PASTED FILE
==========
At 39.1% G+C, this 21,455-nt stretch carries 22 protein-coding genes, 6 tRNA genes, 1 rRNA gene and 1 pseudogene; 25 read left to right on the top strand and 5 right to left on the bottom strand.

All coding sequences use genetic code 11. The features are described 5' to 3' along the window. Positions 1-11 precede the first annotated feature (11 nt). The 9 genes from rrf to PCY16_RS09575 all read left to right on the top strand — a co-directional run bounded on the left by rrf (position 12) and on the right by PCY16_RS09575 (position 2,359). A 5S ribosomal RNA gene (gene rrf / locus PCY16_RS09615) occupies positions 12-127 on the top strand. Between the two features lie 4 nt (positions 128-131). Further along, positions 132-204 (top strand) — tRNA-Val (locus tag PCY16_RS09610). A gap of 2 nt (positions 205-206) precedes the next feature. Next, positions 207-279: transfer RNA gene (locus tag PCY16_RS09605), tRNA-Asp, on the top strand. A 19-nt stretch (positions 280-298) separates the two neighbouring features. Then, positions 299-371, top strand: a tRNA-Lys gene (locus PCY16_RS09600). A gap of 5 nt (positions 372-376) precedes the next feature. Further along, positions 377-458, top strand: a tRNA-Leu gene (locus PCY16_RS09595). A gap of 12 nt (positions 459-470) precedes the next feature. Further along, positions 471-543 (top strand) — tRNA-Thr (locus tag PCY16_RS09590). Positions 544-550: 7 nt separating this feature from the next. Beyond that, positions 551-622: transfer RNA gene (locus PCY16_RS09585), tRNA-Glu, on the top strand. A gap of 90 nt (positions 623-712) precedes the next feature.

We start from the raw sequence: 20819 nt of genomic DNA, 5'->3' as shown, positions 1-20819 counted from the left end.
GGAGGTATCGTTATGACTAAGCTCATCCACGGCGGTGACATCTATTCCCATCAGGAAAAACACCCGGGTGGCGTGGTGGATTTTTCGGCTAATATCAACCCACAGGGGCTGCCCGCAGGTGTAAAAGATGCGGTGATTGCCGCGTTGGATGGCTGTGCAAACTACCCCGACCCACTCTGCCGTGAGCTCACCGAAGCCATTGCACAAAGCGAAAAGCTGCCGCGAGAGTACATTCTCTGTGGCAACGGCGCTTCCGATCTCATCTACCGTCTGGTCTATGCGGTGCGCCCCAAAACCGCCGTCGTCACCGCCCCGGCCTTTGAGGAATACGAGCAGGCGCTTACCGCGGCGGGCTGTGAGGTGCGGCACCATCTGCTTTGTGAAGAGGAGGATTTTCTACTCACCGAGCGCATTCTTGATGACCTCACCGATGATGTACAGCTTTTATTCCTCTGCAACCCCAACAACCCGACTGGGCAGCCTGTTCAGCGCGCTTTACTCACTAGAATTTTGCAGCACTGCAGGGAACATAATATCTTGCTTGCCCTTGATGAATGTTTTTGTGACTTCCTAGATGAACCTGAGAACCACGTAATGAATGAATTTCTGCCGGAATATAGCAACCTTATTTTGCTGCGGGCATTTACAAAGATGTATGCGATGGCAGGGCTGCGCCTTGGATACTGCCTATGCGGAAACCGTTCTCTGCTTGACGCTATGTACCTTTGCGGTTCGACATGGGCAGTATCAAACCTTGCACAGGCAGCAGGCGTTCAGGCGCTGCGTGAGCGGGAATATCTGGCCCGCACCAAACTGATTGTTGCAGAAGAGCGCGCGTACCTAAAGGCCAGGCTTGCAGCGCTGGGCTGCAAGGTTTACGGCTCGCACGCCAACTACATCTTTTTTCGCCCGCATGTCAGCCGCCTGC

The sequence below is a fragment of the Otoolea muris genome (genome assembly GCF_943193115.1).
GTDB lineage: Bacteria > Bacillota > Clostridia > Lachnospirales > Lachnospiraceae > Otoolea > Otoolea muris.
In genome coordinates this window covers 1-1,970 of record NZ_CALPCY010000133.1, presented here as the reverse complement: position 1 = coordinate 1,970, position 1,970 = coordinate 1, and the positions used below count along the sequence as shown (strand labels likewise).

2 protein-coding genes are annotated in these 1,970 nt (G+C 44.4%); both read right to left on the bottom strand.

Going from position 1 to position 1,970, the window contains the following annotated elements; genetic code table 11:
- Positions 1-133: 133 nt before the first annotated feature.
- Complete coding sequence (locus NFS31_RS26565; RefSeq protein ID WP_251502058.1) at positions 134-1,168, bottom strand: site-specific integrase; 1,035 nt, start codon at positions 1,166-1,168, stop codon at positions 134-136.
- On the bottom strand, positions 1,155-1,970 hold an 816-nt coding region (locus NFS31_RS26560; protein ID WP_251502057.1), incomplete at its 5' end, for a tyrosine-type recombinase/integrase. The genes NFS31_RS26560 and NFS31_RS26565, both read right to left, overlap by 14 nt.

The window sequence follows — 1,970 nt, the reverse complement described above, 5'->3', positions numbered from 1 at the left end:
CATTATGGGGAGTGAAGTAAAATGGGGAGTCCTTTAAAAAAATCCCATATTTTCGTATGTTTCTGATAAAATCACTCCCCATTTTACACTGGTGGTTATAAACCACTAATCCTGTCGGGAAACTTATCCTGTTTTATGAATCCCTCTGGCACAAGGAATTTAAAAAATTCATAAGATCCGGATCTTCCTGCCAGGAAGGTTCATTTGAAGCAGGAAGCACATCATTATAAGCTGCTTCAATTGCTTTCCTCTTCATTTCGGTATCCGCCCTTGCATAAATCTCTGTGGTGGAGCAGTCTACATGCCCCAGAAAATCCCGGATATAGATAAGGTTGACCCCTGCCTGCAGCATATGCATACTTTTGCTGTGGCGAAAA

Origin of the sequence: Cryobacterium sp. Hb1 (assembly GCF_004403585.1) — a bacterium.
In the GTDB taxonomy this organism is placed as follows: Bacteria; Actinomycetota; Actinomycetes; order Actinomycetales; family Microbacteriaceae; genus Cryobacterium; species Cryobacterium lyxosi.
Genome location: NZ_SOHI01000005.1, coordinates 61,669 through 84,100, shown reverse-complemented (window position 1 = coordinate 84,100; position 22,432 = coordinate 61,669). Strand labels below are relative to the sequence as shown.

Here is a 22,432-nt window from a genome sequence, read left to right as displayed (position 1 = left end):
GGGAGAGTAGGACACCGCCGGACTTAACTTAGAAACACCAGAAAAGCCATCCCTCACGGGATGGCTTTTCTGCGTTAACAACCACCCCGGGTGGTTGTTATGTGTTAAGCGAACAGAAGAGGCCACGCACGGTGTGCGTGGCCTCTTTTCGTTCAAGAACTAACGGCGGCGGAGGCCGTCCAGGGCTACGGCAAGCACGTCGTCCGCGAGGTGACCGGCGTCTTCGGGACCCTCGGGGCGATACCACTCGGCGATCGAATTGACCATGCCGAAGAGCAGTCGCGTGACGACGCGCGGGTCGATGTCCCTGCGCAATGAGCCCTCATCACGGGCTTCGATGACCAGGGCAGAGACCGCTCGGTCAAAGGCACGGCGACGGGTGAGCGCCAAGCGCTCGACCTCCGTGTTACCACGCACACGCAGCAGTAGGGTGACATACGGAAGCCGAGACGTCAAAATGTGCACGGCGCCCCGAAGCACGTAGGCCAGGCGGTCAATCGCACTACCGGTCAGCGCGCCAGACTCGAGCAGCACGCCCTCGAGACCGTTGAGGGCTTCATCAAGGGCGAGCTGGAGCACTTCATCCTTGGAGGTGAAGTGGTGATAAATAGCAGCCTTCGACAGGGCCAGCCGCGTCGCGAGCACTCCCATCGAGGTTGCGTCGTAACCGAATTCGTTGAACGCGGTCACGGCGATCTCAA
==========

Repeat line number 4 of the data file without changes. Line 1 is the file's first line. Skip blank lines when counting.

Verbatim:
GGAGGTATCGTTATGACTAAGCTCATCCACGGCGGTGACATCTATTCCCATCAGGAAAAACACCCGGGTGGCGTGGTGGATTTTTCGGCTAATATCAACCCACAGGGGCTGCCCGCAGGTGTAAAAGATGCGGTGATTGCCGCGTTGGATGGCTGTGCAAACTACCCCGACCCACTCTGCCGTGAGCTCACCGAAGCCATTGCACAAAGCGAAAAGCTGCCGCGAGAGTACATTCTCTGTGGCAACGGCGCTTCCGATCTCATCTACCGTCTGGTCTATGCGGTGCGCCCCAAAACCGCCGTCGTCACCGCCCCGGCCTTTGAGGAATACGAGCAGGCGCTTACCGCGGCGGGCTGTGAGGTGCGGCACCATCTGCTTTGTGAAGAGGAGGATTTTCTACTCACCGAGCGCATTCTTGATGACCTCACCGATGATGTACAGCTTTTATTCCTCTGCAACCCCAACAACCCGACTGGGCAGCCTGTTCAGCGCGCTTTACTCACTAGAATTTTGCAGCACTGCAGGGAACATAATATCTTGCTTGCCCTTGATGAATGTTTTTGTGACTTCCTAGATGAACCTGAGAACCACGTAATGAATGAATTTCTGCCGGAATATAGCAACCTTATTTTGCTGCGGGCATTTACAAAGATGTATGCGATGGCAGGGCTGCGCCTTGGATACTGCCTATGCGGAAACCGTTCTCTGCTTGACGCTATGTACCTTTGCGGTTCGACATGGGCAGTATCAAACCTTGCACAGGCAGCAGGCGTTCAGGCGCTGCGTGAGCGGGAATATCTGGCCCGCACCAAACTGATTGTTGCAGAAGAGCGCGCGTACCTAAAGGCCAGGCTTGCAGCGCTGGGCTGCAAGGTTTACGGCTCGCACGCCAACTACATCTTTTTTCGCCCGCATGTCAGCCGCCTGC